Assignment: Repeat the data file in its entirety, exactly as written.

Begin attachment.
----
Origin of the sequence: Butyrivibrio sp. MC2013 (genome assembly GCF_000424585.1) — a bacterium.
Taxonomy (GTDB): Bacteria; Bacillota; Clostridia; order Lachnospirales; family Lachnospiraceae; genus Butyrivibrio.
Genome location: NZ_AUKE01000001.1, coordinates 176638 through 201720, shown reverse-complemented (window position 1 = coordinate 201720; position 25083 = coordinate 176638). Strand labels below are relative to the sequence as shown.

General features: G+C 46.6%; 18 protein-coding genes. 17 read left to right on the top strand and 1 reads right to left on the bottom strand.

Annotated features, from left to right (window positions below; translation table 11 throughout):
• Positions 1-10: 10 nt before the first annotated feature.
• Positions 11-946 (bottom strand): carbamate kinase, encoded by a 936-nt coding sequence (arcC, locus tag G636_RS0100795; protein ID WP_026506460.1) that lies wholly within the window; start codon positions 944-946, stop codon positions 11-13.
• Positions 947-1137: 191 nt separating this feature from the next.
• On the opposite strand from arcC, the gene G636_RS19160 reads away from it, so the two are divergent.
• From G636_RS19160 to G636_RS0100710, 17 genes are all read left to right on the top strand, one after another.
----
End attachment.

Origin of the sequence: Butyrivibrio sp. MC2013 (genome assembly GCF_000424585.1) — a bacterium.
Taxonomy (GTDB): Bacteria; Bacillota; Clostridia; order Lachnospirales; family Lachnospiraceae; genus Butyrivibrio.
Genome location: NZ_AUKE01000001.1, coordinates 176638 through 201720, shown reverse-complemented (window position 1 = coordinate 201720; position 25083 = coordinate 176638). Strand labels below are relative to the sequence as shown.

General features: G+C 46.6%; 18 protein-coding genes. 17 read left to right on the top strand and 1 reads right to left on the bottom strand.

Annotated features, from left to right (window positions below; translation table 11 throughout):
• Positions 1-10: 10 nt before the first annotated feature.
• Positions 11-946 (bottom strand): carbamate kinase, encoded by a 936-nt coding sequence (arcC, locus tag G636_RS0100795; protein ID WP_026506460.1) that lies wholly within the window; start codon positions 944-946, stop codon positions 11-13.
• Positions 947-1137: 191 nt separating this feature from the next.
• On the opposite strand from arcC, the gene G636_RS19160 reads away from it, so the two are divergent.
• From G636_RS19160 to G636_RS0100710, 17 genes are all read left to right on the top strand, one after another.